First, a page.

The availability of “free money” from foreign investors can be detrimental if the fundamentals of the business are not sound, the report established. Moreover, the challenge of securing funding is exacerbated by a lack of credible third-party data to verify startups’ potential, leading to cash flow shortages and, ultimately, failure.

A Nigerian respondent offered counsel, noting that; “Funding needs to correlate with the objective. It is better to provide funds to startups in waves or milestone cycles and get feedback through monitoring and evaluation systems.”

Marketing missteps and waning public trust

African markets are ripe with opportunity, yet startups frequently struggle with marketing their innovations effectively. A lack of understanding of market needs and poor community engagement results in solutions searching for a problem rather than addressing existing needs, the survey established.

A founder from Nigeria summarised this predicament, noting; “Startups lose because of poor marketing. They simply do not understand what they need to do to win the market. They build solutions for markets that are not there and find it difficult to build a community of satisfied users who willingly pay for services.”

Additionally, a deficiency in public trust in new technologies often forces founders to invest significantly in training and creating awareness, particularly for emerging areas such as agri-tech, health-tech, and fintech.

A survey respondent from East Africa said, “Farmers need a lot of support to fully understand [technical] information.”

Respondents from this study indicate that Fintech stands out as the leading and most dynamic sector among African startups, particularly highlighted by the fact that 6 out of 11 African unicorns operate within this space.

At the same time, the legacy of colonialism and the specter of digital colonialism looms large across industries, negatively impairing African startups’ ability to secure the necessary financing to power their growth on a global scale.

Discrimination and racism also act as a huge barrier for African startups eyeing potential international markets. Internally, startups face a “nightmare” with dispute resolution and founder infighting, which many times rocks daily operations and triggers eventual business failure.

Nigeria startup Koolboks founder and CEO Ayoola Dominic is pioneering innovative freezers to thousands of small-scale traders who often struggle with electricity supply challenges. Across Africa, startups’ ability to navigate and adapt to the constraints of Africa’s unique operating environments highlights their determination and resourcefulness. (Source: Africa Tech Summit 2024)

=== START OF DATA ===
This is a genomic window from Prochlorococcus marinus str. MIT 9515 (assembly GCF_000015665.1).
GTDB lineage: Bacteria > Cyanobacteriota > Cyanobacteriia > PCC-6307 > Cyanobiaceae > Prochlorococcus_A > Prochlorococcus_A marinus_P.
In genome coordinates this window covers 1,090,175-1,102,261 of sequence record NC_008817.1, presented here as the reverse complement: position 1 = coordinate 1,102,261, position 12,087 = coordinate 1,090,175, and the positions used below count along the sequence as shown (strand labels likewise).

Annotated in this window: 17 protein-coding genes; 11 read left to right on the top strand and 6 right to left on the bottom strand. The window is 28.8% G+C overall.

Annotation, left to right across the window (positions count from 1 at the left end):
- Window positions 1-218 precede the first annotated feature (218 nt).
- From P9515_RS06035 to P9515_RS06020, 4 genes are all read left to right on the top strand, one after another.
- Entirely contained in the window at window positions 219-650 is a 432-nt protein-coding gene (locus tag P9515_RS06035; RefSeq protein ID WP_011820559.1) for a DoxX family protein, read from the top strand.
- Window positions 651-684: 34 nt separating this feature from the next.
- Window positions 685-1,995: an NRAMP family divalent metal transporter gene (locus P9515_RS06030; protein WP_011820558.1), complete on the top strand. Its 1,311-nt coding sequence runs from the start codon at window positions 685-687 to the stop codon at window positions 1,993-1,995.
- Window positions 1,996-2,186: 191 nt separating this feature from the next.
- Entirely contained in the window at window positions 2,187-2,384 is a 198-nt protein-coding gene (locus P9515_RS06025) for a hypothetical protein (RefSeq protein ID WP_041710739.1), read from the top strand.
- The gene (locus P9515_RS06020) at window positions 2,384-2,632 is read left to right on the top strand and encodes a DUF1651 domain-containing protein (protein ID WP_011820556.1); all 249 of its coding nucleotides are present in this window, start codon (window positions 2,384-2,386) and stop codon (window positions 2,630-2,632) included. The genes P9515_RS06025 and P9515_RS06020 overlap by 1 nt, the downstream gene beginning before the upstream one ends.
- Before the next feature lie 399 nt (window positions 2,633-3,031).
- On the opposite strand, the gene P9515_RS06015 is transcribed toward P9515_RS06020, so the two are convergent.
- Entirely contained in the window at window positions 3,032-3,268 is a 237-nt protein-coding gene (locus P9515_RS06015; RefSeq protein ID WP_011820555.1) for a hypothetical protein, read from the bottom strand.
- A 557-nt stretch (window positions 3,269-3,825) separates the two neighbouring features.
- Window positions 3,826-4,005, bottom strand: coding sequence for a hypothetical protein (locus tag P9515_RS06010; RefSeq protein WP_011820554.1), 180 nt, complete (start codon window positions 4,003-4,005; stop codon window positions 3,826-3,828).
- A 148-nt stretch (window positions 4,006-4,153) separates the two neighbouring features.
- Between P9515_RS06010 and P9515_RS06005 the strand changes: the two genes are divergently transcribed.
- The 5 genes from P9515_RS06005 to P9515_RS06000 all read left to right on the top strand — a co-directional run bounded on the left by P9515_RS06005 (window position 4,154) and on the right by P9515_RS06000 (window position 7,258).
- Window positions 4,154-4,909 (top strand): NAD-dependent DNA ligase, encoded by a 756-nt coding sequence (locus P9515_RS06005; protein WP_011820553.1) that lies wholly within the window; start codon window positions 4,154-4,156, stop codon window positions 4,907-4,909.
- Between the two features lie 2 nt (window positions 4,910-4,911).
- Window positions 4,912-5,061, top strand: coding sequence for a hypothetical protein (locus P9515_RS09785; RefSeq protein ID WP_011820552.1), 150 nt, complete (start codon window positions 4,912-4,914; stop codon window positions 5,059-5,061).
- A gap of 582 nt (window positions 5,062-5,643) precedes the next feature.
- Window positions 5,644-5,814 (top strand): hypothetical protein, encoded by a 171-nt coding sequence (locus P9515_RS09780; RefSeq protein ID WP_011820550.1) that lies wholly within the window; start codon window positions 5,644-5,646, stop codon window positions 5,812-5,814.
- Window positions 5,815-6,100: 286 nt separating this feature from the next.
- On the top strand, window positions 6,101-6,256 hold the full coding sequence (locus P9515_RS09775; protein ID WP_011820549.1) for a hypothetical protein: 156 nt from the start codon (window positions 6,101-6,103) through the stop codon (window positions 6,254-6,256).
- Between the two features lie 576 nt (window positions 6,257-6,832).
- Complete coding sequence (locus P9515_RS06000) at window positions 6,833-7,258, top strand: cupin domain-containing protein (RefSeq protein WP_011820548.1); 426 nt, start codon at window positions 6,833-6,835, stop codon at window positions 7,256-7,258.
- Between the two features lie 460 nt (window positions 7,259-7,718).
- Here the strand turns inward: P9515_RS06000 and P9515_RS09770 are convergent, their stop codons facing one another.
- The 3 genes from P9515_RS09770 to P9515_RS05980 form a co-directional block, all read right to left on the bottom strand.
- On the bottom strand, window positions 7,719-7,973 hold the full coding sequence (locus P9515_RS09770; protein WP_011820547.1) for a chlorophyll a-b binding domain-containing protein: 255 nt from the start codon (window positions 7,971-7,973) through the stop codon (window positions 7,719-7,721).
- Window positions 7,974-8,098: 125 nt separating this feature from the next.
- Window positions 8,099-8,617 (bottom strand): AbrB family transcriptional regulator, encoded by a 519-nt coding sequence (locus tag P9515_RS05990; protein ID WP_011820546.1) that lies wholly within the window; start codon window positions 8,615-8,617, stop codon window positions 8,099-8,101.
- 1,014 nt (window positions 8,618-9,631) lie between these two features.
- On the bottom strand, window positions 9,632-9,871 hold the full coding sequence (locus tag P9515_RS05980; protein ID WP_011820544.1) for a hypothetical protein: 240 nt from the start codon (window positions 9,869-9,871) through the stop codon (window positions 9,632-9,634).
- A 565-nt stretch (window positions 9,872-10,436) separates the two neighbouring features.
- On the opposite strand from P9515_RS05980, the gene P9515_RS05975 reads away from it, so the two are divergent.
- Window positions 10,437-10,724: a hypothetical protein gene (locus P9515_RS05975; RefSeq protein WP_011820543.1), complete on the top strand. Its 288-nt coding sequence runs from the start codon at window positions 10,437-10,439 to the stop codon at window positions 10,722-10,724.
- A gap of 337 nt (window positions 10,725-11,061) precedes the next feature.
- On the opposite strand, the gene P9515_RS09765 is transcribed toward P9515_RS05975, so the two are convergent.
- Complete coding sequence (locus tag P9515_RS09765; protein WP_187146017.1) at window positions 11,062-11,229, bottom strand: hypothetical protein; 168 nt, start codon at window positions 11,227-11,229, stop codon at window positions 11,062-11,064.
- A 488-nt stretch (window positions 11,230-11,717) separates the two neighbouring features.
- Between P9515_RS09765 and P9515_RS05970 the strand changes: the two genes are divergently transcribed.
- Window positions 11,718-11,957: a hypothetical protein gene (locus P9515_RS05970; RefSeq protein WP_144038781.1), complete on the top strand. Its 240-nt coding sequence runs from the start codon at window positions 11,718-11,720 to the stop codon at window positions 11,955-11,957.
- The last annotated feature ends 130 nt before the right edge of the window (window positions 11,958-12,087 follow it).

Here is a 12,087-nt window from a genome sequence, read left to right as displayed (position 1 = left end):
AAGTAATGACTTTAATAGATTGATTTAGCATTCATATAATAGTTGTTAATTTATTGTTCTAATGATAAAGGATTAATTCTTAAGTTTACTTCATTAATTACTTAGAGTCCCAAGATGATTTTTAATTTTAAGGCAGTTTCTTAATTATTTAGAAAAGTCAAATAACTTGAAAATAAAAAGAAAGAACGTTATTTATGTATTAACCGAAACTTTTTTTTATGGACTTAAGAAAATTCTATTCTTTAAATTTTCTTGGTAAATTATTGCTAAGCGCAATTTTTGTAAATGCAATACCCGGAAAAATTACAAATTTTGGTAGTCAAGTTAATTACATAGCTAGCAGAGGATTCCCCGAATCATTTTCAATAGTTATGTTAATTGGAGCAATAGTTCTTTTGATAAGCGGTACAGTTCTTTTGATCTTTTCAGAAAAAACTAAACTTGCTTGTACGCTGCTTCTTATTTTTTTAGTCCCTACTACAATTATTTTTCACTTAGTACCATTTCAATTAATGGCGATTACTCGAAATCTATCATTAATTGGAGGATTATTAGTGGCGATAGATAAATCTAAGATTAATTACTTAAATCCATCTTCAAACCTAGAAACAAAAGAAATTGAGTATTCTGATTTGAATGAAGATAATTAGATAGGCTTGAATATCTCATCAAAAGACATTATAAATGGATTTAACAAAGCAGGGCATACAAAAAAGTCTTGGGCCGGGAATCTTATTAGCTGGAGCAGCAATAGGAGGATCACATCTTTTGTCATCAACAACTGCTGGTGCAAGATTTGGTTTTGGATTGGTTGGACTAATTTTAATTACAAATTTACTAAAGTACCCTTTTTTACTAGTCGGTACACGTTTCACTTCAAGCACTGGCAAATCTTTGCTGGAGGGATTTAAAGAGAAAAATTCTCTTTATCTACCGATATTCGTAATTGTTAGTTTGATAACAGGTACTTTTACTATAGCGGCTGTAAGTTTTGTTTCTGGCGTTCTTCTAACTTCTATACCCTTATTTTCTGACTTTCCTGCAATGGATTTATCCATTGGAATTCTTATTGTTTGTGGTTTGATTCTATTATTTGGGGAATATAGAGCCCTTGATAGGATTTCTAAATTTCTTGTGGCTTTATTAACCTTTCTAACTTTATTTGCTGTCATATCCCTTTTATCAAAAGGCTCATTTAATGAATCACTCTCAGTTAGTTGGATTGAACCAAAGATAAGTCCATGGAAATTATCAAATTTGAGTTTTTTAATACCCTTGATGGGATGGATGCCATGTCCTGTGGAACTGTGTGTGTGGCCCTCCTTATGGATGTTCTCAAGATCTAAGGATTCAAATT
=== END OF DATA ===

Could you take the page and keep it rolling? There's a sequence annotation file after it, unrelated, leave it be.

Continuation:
Read also: Kenya’s Eurobond issuance sparks economic optimism

Charting a path forward through resilience and innovation

Amid these challenges, the report established that African startups exhibit a great level of resilience and depth in their capacity to innovate and solve problems. This ability to navigate and adapt to the constraints of Africa’s unique operating environments highlights their determination and resourcefulness.

African startups excel in crafting innovative solutions that cater to the unique challenges of their markets. From fintech innovations that bridge the gap in financial inclusion to agritech solutions that boost agricultural productivity, these startups leverage technology to address critical societal needs.

Africans living and working in foreign countries play a pivotal role in enriching the startup ecosystem, and bringing global education and experience back to the continent. This influx of diverse perspectives fosters a culture of innovation and cross-pollination of ideas, enhancing the vibrancy of the startup landscape.

Business hubs, incubators, and accelerators are increasingly becoming crucial in nurturing startup growth, providing essential support such as mentorship, networking opportunities, and access to capital. These entities help startups navigate the early stages of their development and achieve scalable growth.

“The incubator and accelerator systems are the best things to have happened to the startup ecosystem. It would have saved me years and years of learning if they’d started when I founded my first startup 15 years ago,” a founder in an African country responded.

Additionally, sustainability is critical and is evolving in economies such as Zambia where company-backed hubs that do not charge fees are thriving. To enhance their competitiveness, these hubs are also reviewing their value proposition over and above training and capacity building by offering incentive-based schemes to innovators.

“We have managed to flip the model we are running. In most cases, a client is sponsored in the program, and through this we guarantee incentives. You need to go beyond capacity, and be very targeted,” a hub director reported.

“I couldn’t have survived if the hub we were in had not funded us,” a founder from Ghana adds. Currently, according to the available industry data, there are roughly 70 tech hubs in Ghana, up from just three, namely, MEST, iSpace, and Impact Hub, back in 2010.

In Africa, some of the outstanding hubs are the Innovation Hub and UVU Africa, formerly CiTi in South Africa, JokkoLabs in Senegal, Nigeria-based ccHub, RiseUp in Egypt, and iHub in Nairobi, Kenya.

Furthermore, African startups are remarkably adept at adapting to their environment. Their flexibility in business models and operations enables them to pivot in response to changing market demands and regulatory changes, ensuring their survival and continued grow.